How did our percent positive get cut in half? Explaining DHEC’s new method

VIDEO: How did our percent positive get cut in half? Explaining DHEC’s new method

COLUMBIA, S.C. (GRAY) - One of the key measures people use to track the spread of COVID-19 is percent positive, but on Feb. 2, the South Carolina Department of Health and Environmental Control announced a new way of calculating this number that caused a lot of confusion.

According to DHEC data from Jan. 31, the percent positive was 20.1% using the previous method but 8.8% using the new system.

It’s important to note that even though the new method of calculation ends up with a lower number, 20.1% in the old method and 8.8% in the new method mean the same thing: high community spread of COVID-19.

So what accounts for the difference in numbers?

DHEC now calculates the state’s percent positive using the test-over-test method. That divides the number of positive test results by the number of all positive and negative tests during the same time period.

Previously, DHEC was using the people-over-people method, which divides the number of people who test positive by the total number of people who got tested.

Assistant State Epidemiologist Dr. Jane Kelly said using the test-over-test method allows South Carolina to compare its percent positive rate to national data, because that is the method used by the Centers for Disease Control and the White House Coronavirus Task Force.

“We changed so we could match their methodology so that it would be fair to compare across states and with the federal statistics,” she said. “So we would have a better understanding of where we fit in with percent positivity compared to others.”

Kelly added this new method, test-over-test, allows state leaders to better assess how South Carolina is doing on testing, while also getting a better idea of how many of those tests are coming back positive.

The people-over-people method allows the community to have a rough idea of the likelihood someone is positive, but it doesn’t account for someone getting multiple tests.

For example, if 100 people got tested and 10 people were positive and 90 were negative, both methods would conclude the percent positive is 10%.

The formula is 10 ÷ 100 = 0.1. Then that number is multiplied by 100 to get the percentage: 0.1 × 100 = 10%.

However, as more people get tested multiple times, the two methods start to look different.

If 100 tests come back negative and 20 come back positive after 100 new people get tested, and then 20 of those people who have already been tested get tested again, the new method will produce a lower percent positive.

In both calculations, the top number remains the same: 20 positive people and tests. But, the bottom number will be different: 120 total tests taken compared to 100 people tested.

Therefore, the percent positives end up about 3.4% apart.

MATH:

People over people:

  • 20 positive people ÷ 100 people tested = 0.2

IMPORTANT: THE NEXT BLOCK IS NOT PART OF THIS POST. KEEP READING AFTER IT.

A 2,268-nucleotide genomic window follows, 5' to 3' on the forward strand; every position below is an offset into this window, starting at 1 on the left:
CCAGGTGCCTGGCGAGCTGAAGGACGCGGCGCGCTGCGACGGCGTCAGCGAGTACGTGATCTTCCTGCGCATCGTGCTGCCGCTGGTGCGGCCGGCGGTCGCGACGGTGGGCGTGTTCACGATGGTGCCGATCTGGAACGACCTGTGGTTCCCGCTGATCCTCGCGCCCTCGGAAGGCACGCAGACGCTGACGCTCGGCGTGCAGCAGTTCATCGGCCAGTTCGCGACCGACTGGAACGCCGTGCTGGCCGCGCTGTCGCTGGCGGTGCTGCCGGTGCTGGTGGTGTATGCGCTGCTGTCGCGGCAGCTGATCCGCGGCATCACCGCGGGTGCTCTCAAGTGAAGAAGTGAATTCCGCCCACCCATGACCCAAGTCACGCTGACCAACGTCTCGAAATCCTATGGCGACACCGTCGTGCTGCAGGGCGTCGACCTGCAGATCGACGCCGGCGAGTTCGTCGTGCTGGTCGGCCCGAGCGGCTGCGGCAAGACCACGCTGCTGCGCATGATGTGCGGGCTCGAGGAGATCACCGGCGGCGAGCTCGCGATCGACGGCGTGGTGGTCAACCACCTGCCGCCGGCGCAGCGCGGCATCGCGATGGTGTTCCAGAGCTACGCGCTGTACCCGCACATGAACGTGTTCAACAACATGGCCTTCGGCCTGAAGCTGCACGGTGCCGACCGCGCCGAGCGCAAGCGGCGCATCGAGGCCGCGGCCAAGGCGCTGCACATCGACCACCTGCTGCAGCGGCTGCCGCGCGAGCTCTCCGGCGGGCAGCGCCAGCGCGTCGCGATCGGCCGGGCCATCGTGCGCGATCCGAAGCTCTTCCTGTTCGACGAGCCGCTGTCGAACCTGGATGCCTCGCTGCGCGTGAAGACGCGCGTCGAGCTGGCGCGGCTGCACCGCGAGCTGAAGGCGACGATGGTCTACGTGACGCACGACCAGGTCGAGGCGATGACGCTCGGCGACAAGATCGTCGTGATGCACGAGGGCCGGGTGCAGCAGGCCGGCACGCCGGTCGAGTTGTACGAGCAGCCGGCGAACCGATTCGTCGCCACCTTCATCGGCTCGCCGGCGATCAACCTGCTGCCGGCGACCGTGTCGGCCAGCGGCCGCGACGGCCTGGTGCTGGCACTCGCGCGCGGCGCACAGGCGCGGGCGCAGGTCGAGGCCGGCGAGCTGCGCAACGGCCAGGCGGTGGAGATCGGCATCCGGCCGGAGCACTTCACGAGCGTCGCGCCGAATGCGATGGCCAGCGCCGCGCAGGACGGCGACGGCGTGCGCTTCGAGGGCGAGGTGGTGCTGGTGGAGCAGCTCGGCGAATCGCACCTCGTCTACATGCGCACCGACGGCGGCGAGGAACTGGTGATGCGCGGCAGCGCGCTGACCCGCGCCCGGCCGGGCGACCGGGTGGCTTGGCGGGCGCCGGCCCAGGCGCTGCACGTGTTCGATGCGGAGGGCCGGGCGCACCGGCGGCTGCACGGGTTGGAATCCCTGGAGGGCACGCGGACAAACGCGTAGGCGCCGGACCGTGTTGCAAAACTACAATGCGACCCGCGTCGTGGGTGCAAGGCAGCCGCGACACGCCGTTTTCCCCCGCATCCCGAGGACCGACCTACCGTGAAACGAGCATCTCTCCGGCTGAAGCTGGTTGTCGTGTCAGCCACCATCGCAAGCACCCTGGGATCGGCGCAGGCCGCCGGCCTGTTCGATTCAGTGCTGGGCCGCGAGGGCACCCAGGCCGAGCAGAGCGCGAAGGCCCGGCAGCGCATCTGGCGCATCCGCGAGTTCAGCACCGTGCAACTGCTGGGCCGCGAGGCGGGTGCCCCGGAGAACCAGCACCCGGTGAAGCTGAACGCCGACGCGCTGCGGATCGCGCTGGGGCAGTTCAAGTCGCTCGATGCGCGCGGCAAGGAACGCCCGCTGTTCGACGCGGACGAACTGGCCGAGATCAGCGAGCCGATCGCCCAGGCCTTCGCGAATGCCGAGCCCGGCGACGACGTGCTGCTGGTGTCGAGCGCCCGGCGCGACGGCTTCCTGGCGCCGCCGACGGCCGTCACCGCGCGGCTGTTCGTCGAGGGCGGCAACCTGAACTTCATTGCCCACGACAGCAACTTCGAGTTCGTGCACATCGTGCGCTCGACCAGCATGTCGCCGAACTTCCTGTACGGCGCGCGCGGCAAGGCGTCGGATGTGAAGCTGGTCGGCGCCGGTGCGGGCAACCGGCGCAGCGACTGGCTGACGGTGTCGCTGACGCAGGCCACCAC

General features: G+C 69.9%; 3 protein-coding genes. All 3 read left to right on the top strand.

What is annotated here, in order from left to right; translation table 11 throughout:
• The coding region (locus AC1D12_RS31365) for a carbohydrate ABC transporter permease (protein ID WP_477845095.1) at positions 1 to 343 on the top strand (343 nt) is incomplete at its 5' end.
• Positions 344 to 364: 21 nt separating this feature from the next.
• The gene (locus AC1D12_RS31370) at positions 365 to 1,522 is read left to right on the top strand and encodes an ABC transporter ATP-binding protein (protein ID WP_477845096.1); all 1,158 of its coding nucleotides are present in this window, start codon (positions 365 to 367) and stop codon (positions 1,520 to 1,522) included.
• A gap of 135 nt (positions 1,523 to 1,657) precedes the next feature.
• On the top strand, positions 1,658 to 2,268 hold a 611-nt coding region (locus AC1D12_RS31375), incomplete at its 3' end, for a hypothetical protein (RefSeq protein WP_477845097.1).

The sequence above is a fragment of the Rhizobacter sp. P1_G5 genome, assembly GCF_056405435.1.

• 0.2 × 100 = 20%

Tests over tests:

  • 20 positive tests ÷ 120 total tests = 0.166
  • 0.166 × 100 = 16.6%

The gap between the percent positive will only increase as more people get retested, which Dr. Kelly said is happening more frequently as COVID-19 testing gets easier to access in South Carolina.

MATH:

People over people:

  • 25 positive people ÷ 100 people tested = 0.25
  • 0.25 × 100 = 25%

Tests over tests:

  • 25 positive tests ÷ 200 total tests = 0.125
  • 0.125 × 100 = 12.5%

So what do the numbers mean?

According to the CDC (which uses the tests-over-tests method), a percent positive below 5% is considered low and anything above 8% is considered high community spread.

It’s important to note that this new method of calculating percent positive DOES NOT affect the way DHEC counts new COVID-19 cases. No matter how many tests a person gets, their infection will only be counted once in the new cases.

If people want to gain a better understanding of South Carolina’s COVID response, Dr. Kelly recommends looking at multiple data points.

For example, someone can look at new coronavirus daily case counts and then compare that number to the percent positive.

Kelly considers a new case number below 500 to be a positive sign for the state’s COVID-19 response, 500 to 1,000 new cases to be okay, 1,000 to 2,000 to be bad, and any number over 2,000 to be an indication of an increase in the spread of the virus in the state.

Looking at that data point, South Carolina has been doing better lately, reporting around 1,000 or slightly fewer cases in recent days. Back around the holidays, the state was consistently seeing new case counts of 2,000 and even 3,000 or more a day.

However, Kelly said it is important for anyone trying to understand how well South Carolina is fighting the virus to look at trends over time, and multiple other data points like deaths and hospitalizations to get a holistic view of how the state is doing.

Here’s DHEC’s Key Indicators dashboard, which does just that:

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